Back to the City or a Jazz – for a low downpayment of between Php 30,000 to 50,000 and a bank approval, a buyer can delete the Uber app in their phone and easily drive home a brand new car the same day. The hitch is the amortization; buyers generally choose five years, according to Baleros, and it is at a budget-busting Php 16,000 to 20,000 per month.
About 80-percent of vehicle purchases have been installment basis, adds Baleros.
Don’t bother haggling for freebies like slip-free mats, tint or chattel mortgage. One-price policies by most automakers and their dealer associations in the country have patched this loophole up. They lowered the downpayment so you can use the money you saved for all that extra stuff.
This is what makes buying second-hand a good choice simply because someone else -the first owner- has absorbed the brunt of the depreciation. The very second your brand new vehicle rolls out of the dealership, its Peso value immediately goes down.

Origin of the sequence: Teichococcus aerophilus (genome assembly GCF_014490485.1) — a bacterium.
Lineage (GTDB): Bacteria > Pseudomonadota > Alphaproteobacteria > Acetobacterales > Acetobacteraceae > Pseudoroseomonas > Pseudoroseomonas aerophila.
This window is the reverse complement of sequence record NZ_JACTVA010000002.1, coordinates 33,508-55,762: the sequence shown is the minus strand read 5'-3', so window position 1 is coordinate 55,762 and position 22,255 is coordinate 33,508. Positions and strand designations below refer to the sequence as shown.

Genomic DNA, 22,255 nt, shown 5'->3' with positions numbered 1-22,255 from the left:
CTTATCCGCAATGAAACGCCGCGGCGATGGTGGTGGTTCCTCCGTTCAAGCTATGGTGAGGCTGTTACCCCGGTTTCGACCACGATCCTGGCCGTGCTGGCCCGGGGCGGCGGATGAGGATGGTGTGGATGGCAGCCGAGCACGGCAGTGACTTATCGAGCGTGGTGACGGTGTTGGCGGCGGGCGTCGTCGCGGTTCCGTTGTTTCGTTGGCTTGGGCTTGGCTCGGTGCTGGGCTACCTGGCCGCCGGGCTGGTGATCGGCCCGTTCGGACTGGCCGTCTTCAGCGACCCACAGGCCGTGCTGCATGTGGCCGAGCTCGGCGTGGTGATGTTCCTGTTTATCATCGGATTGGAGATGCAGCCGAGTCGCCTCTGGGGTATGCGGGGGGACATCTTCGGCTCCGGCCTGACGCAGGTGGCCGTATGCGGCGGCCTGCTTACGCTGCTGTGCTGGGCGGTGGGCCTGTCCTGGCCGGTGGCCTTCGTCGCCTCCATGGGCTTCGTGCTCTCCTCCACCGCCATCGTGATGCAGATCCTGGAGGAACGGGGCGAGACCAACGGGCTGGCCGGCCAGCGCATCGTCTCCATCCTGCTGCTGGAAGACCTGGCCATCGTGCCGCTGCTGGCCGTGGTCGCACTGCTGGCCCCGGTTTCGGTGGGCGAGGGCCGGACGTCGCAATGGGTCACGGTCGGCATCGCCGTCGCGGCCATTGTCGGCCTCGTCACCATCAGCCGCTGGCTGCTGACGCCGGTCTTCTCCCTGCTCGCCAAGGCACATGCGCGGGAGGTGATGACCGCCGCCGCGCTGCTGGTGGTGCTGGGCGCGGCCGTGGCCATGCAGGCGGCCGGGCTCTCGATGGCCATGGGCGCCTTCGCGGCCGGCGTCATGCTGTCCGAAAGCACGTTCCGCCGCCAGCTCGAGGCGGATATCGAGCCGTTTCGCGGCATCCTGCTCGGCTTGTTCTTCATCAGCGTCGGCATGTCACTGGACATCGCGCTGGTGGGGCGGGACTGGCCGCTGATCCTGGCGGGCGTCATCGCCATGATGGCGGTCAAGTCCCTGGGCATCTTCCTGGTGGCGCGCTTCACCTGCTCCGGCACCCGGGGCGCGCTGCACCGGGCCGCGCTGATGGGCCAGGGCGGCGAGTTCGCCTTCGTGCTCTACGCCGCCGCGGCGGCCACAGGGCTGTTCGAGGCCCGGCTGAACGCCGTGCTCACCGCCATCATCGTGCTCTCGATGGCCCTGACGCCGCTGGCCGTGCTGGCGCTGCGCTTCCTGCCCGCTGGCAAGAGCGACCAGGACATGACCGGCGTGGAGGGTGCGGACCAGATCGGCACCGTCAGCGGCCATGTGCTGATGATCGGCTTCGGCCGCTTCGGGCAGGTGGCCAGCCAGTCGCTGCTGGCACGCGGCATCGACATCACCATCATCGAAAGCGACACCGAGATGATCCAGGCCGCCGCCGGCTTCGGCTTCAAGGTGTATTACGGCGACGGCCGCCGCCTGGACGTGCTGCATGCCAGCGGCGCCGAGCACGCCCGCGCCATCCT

Unlike real property, every second of every day the vehicle is with you, it’s worth less and less. Buying pre-owned vehicles factors in depreciation, which lowers the value of the vehicle, making it more appealing for prospective buyers.
A car sales officer from Park n’ Sell, a popular used car vendor, who wishes to remain anonymous shared some eye-opening detailed points via an example below:
Park n’ Sell
2015 Vios 1.3 E A/T with about 18,000 kilometers on the odometer retails for only Php 480,000 all-in.
A buyer may choose between a 30% (Php 144,000) or 20% (Php 96,000) all-in downpayment.
If you put in a downpayment of 30%, you’ll only need to loan out Php 336,000; at 20% downpayment, the balance is Php 384,000.
Payment with the interest factored in can be spread out through 36 to 48 months.
2017 Vios 1.3 E A/T retails for Php 800,000.
At 20% downpayment (Php 160,000), a buyer will still have to loan out Php 640,000.
Notice that loan amount is almost double that of the two-year old unit that should still be covered by manufacturer warranty.
My source adds that banks, over the last two years, have had a high rate of ‘past due’ units that will most likely be repossessed due to a default in payment.
Don’t worry about insurance because, old or new, there are companies out there that will cover your vehicle so long as it's not too old.